The first seven UK regions getting fibre-to-home broadband trials have been announced
The government has announced plans to begin trialing “full-fibre” networks across the UK in a bid to improve upon the nation’s woeful internet speed.
Costing around £10m, the “full-fibre” cabling pilot will provide data transfer speeds of up to 1Gb/sec. With these speeds, you’d be able to download a Blu-ray quality film in under five seconds, or a PS4 game in around a minute. Currently the UK bottoms out at just 16.5Mbits/sec.
The pilot will focus on providing businesses, schools and hospitals with the technology and those who live in Aberdeen, West Sussex, Coventry, Warwickshire, Bristol, West Yorkshire and Greater Manchester will be able to trial the technology before anyone else in the UK.
A full-fibre connection uses fibre to the premises (FTTP) technology to bring the fibre data cables usually reserved connecting to cabinets for copper to home connections. FTTP is not only a much faster connection because it provides a user with full, unrestricted access to the complete fibre data pipe, but also for creating a more reliable connection.
Currently only 2% of the UK has access to a full-fibre network. Most fibre connections in the UK actually provide fibre to a local cabinet, where the data is then transferred to home via older, and slower, copper cabling. It’s claimed that, via this method, 93% of the UK can access superfast broadband which only requires 24Mb/sec transfer speeds.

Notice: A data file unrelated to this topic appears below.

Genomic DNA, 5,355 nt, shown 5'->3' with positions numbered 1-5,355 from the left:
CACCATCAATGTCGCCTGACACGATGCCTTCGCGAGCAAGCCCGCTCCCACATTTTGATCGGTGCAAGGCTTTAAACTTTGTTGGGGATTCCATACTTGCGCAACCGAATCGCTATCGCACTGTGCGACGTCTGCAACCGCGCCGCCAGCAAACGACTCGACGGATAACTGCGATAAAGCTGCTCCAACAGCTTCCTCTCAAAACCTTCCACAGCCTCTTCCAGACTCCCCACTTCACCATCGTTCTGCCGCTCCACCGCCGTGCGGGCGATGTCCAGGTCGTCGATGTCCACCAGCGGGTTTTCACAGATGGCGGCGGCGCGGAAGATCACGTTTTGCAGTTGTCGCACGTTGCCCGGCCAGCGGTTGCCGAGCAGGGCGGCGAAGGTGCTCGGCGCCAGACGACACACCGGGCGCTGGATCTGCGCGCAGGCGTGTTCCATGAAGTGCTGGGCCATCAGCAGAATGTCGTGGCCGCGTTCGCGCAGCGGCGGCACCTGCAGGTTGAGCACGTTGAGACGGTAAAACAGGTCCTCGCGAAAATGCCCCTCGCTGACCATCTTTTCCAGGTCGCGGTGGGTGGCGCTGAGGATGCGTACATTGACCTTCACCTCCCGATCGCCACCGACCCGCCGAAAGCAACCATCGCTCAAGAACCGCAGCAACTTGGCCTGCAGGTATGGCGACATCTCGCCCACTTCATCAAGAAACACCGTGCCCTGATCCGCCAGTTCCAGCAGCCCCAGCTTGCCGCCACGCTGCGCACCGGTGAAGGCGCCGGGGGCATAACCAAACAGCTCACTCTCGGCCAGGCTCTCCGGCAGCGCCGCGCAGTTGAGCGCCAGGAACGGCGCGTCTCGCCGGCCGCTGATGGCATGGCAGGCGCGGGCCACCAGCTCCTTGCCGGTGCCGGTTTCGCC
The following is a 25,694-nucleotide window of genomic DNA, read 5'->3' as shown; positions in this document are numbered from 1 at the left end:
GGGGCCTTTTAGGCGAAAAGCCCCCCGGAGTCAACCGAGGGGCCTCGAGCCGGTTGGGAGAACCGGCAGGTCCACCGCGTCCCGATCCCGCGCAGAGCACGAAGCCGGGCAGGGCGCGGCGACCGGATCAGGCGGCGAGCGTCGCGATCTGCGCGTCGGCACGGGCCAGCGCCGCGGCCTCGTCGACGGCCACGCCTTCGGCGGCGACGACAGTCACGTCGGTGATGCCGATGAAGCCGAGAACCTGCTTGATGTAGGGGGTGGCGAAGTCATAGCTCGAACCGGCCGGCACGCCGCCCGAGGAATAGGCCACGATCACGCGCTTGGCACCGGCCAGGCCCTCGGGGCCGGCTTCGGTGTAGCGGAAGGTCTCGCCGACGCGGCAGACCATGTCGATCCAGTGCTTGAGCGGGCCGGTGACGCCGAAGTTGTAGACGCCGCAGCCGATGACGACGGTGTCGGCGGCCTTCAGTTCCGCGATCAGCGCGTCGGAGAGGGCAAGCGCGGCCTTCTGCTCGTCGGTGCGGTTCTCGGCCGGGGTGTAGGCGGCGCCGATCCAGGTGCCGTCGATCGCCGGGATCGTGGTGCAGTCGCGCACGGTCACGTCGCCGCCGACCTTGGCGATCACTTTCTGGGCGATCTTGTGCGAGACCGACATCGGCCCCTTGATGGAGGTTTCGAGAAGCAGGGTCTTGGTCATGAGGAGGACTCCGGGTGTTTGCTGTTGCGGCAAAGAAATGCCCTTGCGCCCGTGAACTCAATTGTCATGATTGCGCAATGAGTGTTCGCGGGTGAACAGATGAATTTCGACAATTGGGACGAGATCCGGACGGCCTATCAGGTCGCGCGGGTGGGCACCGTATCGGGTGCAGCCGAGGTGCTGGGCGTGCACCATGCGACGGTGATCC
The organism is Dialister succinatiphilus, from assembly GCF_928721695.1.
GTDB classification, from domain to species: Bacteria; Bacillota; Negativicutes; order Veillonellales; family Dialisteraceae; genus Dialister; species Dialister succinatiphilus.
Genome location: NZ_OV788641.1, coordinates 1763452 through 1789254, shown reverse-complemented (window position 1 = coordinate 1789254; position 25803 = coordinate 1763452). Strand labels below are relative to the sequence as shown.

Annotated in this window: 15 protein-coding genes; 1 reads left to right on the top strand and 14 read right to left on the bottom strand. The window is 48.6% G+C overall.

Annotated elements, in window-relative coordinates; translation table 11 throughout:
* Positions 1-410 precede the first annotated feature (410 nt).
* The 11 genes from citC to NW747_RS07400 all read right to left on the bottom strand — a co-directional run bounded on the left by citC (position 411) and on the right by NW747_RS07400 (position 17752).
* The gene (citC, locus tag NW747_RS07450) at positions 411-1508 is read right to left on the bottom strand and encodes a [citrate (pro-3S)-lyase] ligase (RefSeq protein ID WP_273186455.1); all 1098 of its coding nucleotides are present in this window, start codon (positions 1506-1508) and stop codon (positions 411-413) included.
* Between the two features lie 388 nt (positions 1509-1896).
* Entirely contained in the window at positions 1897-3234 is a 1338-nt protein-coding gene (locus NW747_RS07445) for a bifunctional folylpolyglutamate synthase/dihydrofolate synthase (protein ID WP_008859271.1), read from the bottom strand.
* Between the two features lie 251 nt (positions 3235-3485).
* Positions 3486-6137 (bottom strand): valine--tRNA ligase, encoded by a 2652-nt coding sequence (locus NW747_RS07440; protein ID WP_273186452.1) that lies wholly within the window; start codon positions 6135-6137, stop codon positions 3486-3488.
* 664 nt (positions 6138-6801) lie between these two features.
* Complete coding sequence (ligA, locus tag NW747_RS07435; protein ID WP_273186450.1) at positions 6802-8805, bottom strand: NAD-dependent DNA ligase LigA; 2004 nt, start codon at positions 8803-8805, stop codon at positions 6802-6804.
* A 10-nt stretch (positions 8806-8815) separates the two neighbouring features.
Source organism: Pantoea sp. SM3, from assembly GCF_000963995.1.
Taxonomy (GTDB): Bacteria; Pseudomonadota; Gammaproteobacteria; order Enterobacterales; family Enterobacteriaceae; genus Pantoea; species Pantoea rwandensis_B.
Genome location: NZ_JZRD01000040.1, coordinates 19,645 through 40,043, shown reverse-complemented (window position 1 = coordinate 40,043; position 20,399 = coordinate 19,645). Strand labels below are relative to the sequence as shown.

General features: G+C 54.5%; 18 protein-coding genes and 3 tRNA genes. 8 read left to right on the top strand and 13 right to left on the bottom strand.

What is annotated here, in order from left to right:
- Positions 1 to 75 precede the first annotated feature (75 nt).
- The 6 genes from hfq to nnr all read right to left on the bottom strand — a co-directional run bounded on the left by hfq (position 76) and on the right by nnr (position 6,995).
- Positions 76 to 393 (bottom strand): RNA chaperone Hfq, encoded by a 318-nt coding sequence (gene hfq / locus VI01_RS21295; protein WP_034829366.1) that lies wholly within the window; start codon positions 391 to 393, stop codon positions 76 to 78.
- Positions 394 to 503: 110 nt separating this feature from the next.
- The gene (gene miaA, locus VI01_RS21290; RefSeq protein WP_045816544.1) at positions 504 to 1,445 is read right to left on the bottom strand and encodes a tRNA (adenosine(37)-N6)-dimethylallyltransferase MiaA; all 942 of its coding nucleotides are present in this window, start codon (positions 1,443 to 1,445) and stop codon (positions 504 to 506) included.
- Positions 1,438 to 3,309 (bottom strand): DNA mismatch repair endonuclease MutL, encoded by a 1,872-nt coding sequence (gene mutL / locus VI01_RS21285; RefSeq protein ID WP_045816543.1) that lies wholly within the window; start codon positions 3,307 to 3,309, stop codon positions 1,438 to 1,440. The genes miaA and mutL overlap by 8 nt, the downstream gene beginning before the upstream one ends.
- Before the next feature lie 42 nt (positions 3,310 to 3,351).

The switch to faster, more reliable connections should lead to a boost in the UK economy. It would allow for the creation of new jobs, along with growth opportunities for existing businesses.
Countries like Singapore have managed to boost their economy through the use of high-speed fibre networks. The UK government hopes the same will happen here with gigabit speeds allowing for improvements in both healthcare and education.
According to the BBC, market analysts don’t believe UK households will see much of an improvement if the scheme eventually rolls out to housing premises. It’s believed that gigabit-capable cables will simply be shared across many different premises, bringing internet speeds down from gigabit-to-home to something far less revolutionary. Still, it would allow for a more stable connection and improve upon current speed standards, which put the UK at 16.5Mb/sec in a recent independent investigation.
The money required for such a project comes from a £200m fund announced in the budget earlier this year. The government aims to spend the remaining £190m of the fund on infrastructure projects by the end of 2021.